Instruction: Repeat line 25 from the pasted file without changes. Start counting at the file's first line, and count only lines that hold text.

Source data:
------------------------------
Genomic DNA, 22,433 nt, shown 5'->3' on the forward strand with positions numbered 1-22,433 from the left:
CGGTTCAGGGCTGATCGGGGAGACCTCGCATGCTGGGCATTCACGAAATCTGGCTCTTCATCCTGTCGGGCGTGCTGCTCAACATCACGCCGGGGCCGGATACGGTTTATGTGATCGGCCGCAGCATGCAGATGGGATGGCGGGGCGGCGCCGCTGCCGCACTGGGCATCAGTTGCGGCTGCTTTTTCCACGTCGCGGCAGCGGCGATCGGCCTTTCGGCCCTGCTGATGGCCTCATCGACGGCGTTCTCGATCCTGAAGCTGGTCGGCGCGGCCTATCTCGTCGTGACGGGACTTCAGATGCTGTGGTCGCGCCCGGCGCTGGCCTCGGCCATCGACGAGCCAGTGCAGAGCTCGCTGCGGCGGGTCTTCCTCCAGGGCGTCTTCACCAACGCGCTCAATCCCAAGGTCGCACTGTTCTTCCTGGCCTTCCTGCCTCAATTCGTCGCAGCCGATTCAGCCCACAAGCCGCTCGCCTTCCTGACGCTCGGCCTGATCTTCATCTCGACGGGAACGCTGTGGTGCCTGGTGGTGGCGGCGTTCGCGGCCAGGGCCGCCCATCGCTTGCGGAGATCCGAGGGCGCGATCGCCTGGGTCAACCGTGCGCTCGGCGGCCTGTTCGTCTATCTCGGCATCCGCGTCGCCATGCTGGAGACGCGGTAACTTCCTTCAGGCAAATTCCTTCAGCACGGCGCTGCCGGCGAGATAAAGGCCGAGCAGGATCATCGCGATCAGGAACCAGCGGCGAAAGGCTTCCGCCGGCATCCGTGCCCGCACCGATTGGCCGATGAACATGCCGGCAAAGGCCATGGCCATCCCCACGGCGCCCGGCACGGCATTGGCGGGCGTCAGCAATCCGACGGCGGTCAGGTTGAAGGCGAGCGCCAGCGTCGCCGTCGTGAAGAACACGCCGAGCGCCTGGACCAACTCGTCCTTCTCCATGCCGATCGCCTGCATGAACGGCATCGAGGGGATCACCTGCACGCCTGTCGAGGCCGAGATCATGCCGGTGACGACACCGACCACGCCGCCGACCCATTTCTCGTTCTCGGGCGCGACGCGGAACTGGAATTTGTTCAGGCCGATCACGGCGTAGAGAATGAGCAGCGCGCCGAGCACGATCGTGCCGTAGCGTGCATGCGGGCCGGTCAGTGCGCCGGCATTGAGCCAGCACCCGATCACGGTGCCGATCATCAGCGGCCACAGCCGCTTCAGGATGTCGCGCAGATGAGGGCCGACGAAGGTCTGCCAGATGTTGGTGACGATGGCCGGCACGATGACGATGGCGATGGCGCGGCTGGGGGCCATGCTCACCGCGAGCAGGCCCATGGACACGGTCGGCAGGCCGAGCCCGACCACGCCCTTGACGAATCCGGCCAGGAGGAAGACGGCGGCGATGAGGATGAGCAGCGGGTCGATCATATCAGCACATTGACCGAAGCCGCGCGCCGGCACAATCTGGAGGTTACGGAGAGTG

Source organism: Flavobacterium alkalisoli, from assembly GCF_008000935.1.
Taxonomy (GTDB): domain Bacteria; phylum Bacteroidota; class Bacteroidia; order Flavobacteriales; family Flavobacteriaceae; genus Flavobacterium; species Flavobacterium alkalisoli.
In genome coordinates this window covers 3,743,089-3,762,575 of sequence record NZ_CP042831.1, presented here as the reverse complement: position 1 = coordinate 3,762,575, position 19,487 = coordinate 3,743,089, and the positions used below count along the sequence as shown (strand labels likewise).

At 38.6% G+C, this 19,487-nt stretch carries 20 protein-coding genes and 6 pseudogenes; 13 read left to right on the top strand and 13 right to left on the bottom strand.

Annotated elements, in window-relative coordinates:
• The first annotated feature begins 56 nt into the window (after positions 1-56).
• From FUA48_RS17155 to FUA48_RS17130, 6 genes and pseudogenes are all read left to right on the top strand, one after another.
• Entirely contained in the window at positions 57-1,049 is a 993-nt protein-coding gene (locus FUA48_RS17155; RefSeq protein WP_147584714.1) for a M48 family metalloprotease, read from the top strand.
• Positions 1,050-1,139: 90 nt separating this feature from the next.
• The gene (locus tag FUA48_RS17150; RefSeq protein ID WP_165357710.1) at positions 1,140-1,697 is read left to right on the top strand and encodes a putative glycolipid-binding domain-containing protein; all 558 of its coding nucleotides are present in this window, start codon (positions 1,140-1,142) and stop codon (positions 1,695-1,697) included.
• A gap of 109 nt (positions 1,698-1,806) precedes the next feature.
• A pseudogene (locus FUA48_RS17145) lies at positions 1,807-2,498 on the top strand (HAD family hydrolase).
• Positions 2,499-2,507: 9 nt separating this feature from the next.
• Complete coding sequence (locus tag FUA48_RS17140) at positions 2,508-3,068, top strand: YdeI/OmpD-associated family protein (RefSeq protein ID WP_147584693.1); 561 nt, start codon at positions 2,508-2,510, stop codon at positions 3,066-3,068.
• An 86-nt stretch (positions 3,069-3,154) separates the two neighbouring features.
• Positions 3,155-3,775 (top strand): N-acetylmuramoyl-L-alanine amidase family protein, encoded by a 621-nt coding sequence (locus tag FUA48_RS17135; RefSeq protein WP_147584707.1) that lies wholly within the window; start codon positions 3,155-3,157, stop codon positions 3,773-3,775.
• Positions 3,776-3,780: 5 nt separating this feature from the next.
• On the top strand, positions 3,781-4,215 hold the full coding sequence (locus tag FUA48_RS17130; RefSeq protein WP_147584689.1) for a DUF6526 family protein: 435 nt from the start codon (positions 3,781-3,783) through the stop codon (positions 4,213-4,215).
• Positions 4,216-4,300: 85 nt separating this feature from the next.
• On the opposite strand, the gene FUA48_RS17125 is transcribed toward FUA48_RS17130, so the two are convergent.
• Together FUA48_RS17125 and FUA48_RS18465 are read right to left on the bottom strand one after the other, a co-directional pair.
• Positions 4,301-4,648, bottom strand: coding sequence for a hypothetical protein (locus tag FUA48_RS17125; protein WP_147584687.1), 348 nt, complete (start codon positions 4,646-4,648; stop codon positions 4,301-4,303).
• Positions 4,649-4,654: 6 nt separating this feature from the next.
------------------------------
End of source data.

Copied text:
• Positions 4,649-4,654: 6 nt separating this feature from the next.